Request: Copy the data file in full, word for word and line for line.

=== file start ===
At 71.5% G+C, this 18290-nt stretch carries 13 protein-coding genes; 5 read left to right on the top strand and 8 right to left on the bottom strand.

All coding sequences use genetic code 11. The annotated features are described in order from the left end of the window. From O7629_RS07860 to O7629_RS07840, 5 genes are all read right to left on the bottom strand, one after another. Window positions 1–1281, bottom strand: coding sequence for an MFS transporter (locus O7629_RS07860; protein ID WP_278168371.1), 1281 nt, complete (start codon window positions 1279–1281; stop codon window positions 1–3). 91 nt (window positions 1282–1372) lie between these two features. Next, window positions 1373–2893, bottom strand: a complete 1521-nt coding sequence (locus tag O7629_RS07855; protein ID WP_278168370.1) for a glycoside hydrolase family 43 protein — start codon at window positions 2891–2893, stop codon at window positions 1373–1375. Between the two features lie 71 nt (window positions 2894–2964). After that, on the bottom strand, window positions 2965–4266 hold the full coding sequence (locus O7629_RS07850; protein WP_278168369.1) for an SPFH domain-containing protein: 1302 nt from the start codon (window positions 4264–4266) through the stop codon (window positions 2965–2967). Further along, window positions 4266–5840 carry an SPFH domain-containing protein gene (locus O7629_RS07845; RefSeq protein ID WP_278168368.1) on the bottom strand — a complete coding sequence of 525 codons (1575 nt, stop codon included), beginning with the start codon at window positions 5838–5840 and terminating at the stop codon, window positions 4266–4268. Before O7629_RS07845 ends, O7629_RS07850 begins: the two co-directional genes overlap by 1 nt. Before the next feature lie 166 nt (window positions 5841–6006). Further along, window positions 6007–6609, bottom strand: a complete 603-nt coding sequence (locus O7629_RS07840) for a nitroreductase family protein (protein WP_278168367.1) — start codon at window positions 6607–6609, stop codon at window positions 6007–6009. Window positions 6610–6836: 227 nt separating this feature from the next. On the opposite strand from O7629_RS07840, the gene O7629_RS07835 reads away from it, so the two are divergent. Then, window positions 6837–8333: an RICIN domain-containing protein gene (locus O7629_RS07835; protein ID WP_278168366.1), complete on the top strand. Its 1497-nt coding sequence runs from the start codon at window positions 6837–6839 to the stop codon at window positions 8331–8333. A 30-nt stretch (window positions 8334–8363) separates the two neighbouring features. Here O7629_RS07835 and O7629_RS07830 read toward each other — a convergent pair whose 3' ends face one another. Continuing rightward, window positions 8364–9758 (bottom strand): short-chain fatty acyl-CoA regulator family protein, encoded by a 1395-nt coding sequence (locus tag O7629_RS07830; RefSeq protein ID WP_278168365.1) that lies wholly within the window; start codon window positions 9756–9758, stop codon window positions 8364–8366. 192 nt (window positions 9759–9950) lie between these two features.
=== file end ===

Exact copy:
At 71.5% G+C, this 18290-nt stretch carries 13 protein-coding genes; 5 read left to right on the top strand and 8 right to left on the bottom strand.

All coding sequences use genetic code 11. The annotated features are described in order from the left end of the window. From O7629_RS07860 to O7629_RS07840, 5 genes are all read right to left on the bottom strand, one after another. Window positions 1–1281, bottom strand: coding sequence for an MFS transporter (locus O7629_RS07860; protein ID WP_278168371.1), 1281 nt, complete (start codon window positions 1279–1281; stop codon window positions 1–3). 91 nt (window positions 1282–1372) lie between these two features. Next, window positions 1373–2893, bottom strand: a complete 1521-nt coding sequence (locus tag O7629_RS07855; protein ID WP_278168370.1) for a glycoside hydrolase family 43 protein — start codon at window positions 2891–2893, stop codon at window positions 1373–1375. Between the two features lie 71 nt (window positions 2894–2964). After that, on the bottom strand, window positions 2965–4266 hold the full coding sequence (locus O7629_RS07850; protein WP_278168369.1) for an SPFH domain-containing protein: 1302 nt from the start codon (window positions 4264–4266) through the stop codon (window positions 2965–2967). Further along, window positions 4266–5840 carry an SPFH domain-containing protein gene (locus O7629_RS07845; RefSeq protein ID WP_278168368.1) on the bottom strand — a complete coding sequence of 525 codons (1575 nt, stop codon included), beginning with the start codon at window positions 5838–5840 and terminating at the stop codon, window positions 4266–4268. Before O7629_RS07845 ends, O7629_RS07850 begins: the two co-directional genes overlap by 1 nt. Before the next feature lie 166 nt (window positions 5841–6006). Further along, window positions 6007–6609, bottom strand: a complete 603-nt coding sequence (locus O7629_RS07840) for a nitroreductase family protein (protein WP_278168367.1) — start codon at window positions 6607–6609, stop codon at window positions 6007–6009. Window positions 6610–6836: 227 nt separating this feature from the next. On the opposite strand from O7629_RS07840, the gene O7629_RS07835 reads away from it, so the two are divergent. Then, window positions 6837–8333: an RICIN domain-containing protein gene (locus O7629_RS07835; protein ID WP_278168366.1), complete on the top strand. Its 1497-nt coding sequence runs from the start codon at window positions 6837–6839 to the stop codon at window positions 8331–8333. A 30-nt stretch (window positions 8334–8363) separates the two neighbouring features. Here O7629_RS07835 and O7629_RS07830 read toward each other — a convergent pair whose 3' ends face one another. Continuing rightward, window positions 8364–9758 (bottom strand): short-chain fatty acyl-CoA regulator family protein, encoded by a 1395-nt coding sequence (locus tag O7629_RS07830; RefSeq protein ID WP_278168365.1) that lies wholly within the window; start codon window positions 9756–9758, stop codon window positions 8364–8366. 192 nt (window positions 9759–9950) lie between these two features.